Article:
Abstract: Purpose There is growing contestation between states and private actors over cybersecurity responsibilities, and its governance is ever more susceptible to nationalization. The authors believe these developments are based on an incomplete picture of how cybersecurity is actually governed in practice and theory. Given this disconnect, this paper aims to attempt to provide a cohesive understanding of the cybersecurity institutional landscape. Design/methodology/approach Drawing from institutional economics and using extensive desk research, the authors develop a conceptual model and broadly sketch the activities and contributions of market, networked and hierarchical governance structures and analyze how they interact to produce and govern cybersecurity. Findings Analysis shows a robust market and networked governance structures and a more limited role for hierarchical structures. Ex ante efforts to produce cybersecurity using purely hierarchical governance structures, even buttressed with support from networked governance structures, struggle without market demand like in the case of secure internet identifiers. To the contrary, ex post efforts like botnet mitigation, route monitoring and other activities involving information sharing seem to work under a variety of combinations of governance structures. Originality/value The authors’ conceptual framework and observations offer a useful starting point for unpacking how cybersecurity is produced and governed; ultimately, we need to understand if and how these governance structure arrangements actually impact variation in observed levels of cybersecurity.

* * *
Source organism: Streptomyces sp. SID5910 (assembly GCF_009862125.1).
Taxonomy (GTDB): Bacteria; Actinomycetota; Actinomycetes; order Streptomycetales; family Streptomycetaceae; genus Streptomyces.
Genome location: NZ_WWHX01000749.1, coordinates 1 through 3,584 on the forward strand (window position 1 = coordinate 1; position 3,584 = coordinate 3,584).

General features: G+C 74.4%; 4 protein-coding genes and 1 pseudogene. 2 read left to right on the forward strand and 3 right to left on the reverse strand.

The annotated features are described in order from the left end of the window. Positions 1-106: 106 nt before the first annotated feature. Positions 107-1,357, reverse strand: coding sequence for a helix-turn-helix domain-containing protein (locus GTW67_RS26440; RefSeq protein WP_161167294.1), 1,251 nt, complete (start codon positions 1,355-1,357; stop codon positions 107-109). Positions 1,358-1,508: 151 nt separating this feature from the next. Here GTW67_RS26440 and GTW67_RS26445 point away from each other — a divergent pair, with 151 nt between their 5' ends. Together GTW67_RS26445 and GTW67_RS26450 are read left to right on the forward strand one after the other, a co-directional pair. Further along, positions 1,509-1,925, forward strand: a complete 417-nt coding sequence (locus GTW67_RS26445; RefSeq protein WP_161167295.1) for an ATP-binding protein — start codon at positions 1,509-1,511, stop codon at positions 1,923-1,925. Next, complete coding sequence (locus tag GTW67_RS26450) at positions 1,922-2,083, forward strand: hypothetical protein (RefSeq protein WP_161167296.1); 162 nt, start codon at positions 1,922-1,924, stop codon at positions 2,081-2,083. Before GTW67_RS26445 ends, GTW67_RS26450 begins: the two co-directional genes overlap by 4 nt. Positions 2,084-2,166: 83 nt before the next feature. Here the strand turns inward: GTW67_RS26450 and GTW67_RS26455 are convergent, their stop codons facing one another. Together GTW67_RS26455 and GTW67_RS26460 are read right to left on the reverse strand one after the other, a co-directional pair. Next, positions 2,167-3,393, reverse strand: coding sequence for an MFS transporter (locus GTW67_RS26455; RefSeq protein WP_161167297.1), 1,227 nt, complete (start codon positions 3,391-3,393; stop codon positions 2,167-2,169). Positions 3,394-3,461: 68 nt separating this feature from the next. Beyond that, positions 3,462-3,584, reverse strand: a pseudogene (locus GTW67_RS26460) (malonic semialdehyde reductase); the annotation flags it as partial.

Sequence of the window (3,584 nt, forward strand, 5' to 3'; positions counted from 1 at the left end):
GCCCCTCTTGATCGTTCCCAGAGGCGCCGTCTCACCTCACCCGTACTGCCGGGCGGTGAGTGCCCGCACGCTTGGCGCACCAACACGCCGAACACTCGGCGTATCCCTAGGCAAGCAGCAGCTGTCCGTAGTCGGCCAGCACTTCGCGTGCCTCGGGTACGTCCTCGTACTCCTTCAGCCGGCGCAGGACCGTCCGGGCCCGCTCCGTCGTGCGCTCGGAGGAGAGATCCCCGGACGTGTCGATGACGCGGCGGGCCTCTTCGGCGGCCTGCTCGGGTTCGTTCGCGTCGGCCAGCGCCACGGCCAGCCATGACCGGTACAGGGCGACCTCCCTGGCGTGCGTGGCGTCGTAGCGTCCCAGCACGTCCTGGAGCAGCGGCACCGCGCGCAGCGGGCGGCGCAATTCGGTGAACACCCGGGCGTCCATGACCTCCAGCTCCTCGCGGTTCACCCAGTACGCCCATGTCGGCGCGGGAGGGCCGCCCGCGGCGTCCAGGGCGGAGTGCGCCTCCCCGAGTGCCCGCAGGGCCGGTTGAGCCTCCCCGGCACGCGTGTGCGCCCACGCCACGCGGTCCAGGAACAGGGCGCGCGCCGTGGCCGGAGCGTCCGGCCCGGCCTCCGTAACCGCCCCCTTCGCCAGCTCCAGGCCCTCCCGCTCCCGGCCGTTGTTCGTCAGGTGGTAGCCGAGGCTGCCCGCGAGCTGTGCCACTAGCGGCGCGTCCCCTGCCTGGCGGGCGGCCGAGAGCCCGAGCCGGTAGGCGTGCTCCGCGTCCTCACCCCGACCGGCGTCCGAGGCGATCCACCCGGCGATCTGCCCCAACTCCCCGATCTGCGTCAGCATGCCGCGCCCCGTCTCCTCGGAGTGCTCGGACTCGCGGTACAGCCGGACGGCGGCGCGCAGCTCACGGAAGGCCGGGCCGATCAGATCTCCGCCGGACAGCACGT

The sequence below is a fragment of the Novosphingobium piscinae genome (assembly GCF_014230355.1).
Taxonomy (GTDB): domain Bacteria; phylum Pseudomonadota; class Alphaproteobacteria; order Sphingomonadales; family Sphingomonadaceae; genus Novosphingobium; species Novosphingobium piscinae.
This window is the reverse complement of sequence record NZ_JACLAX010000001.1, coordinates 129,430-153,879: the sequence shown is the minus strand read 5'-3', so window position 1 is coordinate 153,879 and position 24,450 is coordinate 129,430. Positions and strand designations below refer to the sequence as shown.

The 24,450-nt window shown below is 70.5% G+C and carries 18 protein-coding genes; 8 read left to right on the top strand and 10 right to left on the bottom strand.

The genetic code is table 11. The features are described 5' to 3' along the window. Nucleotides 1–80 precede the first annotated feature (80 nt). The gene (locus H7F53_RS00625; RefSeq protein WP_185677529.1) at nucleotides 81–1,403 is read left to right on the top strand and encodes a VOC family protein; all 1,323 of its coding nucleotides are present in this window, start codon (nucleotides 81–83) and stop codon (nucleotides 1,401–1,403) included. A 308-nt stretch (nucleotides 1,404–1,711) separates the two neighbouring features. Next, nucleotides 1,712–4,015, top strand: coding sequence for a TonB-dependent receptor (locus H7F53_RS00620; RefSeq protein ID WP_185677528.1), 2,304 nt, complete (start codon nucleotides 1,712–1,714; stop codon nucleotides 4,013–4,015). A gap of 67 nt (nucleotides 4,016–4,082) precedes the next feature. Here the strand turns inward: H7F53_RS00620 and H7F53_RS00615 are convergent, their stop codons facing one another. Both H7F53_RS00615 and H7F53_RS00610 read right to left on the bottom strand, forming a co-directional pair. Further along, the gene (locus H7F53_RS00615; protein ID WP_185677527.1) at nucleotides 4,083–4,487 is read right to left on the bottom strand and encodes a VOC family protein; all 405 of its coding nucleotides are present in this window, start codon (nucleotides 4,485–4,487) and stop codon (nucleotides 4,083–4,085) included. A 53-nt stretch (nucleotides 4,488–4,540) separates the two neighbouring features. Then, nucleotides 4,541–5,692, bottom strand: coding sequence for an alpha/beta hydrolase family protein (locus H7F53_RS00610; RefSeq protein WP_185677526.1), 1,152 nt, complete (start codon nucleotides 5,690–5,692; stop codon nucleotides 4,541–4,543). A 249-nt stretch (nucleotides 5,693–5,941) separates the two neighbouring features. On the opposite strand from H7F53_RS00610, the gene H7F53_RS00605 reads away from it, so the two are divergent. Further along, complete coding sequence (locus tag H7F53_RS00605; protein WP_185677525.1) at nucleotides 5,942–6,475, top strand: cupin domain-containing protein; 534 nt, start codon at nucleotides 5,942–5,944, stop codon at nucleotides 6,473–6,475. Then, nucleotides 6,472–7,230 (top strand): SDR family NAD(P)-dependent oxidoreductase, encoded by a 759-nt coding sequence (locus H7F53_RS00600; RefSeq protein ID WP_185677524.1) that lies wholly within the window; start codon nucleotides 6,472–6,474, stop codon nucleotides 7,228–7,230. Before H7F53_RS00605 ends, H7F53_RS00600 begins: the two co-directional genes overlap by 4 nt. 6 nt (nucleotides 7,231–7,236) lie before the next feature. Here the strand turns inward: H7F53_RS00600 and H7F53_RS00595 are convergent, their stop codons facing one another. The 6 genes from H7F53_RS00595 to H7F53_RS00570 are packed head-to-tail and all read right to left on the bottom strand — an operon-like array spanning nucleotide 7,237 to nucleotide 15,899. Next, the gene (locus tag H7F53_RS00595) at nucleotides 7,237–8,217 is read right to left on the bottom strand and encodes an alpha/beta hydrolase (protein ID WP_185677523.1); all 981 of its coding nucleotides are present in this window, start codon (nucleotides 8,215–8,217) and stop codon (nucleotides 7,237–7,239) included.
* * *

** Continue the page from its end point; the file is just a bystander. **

Suggested citation: Kuerbis, B., & Badiei, F. (2017). Mapping the cybersecurity institutional landscape. Digital Policy, Regulation and Governance, 19(6), 466–492. http://doi.org/10.1108/DPRG-05-2017-0024